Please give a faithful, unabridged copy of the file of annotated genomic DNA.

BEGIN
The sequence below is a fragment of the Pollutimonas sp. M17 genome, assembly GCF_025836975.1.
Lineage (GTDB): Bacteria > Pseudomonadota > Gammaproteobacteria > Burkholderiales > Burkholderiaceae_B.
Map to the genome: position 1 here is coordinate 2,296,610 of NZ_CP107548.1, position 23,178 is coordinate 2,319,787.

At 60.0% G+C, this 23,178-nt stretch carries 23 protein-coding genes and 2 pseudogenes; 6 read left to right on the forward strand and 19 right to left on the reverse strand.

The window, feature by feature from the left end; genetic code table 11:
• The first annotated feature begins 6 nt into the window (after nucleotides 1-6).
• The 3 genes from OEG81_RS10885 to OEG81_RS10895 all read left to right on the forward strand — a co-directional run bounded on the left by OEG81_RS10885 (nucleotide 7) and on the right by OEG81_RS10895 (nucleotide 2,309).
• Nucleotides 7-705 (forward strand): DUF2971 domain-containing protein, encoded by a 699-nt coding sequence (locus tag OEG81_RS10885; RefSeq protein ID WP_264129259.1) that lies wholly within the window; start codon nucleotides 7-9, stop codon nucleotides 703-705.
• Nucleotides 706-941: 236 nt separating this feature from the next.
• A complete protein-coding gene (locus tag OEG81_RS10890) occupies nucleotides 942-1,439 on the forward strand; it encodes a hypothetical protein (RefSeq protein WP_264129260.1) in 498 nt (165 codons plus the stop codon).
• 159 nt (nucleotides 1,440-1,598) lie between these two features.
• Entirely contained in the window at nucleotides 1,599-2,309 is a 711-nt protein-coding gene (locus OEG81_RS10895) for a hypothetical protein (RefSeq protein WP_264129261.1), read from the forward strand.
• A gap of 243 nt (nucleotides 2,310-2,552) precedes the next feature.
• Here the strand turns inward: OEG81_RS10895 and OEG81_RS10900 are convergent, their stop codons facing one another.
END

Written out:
The sequence below is a fragment of the Pollutimonas sp. M17 genome, assembly GCF_025836975.1.
Lineage (GTDB): Bacteria > Pseudomonadota > Gammaproteobacteria > Burkholderiales > Burkholderiaceae_B.
Map to the genome: position 1 here is coordinate 2,296,610 of NZ_CP107548.1, position 23,178 is coordinate 2,319,787.

At 60.0% G+C, this 23,178-nt stretch carries 23 protein-coding genes and 2 pseudogenes; 6 read left to right on the forward strand and 19 right to left on the reverse strand.

The window, feature by feature from the left end; genetic code table 11:
• The first annotated feature begins 6 nt into the window (after nucleotides 1-6).
• The 3 genes from OEG81_RS10885 to OEG81_RS10895 all read left to right on the forward strand — a co-directional run bounded on the left by OEG81_RS10885 (nucleotide 7) and on the right by OEG81_RS10895 (nucleotide 2,309).
• Nucleotides 7-705 (forward strand): DUF2971 domain-containing protein, encoded by a 699-nt coding sequence (locus tag OEG81_RS10885; RefSeq protein ID WP_264129259.1) that lies wholly within the window; start codon nucleotides 7-9, stop codon nucleotides 703-705.
• Nucleotides 706-941: 236 nt separating this feature from the next.
• A complete protein-coding gene (locus tag OEG81_RS10890) occupies nucleotides 942-1,439 on the forward strand; it encodes a hypothetical protein (RefSeq protein WP_264129260.1) in 498 nt (165 codons plus the stop codon).
• 159 nt (nucleotides 1,440-1,598) lie between these two features.
• Entirely contained in the window at nucleotides 1,599-2,309 is a 711-nt protein-coding gene (locus OEG81_RS10895) for a hypothetical protein (RefSeq protein WP_264129261.1), read from the forward strand.
• A gap of 243 nt (nucleotides 2,310-2,552) precedes the next feature.
• Here the strand turns inward: OEG81_RS10895 and OEG81_RS10900 are convergent, their stop codons facing one another.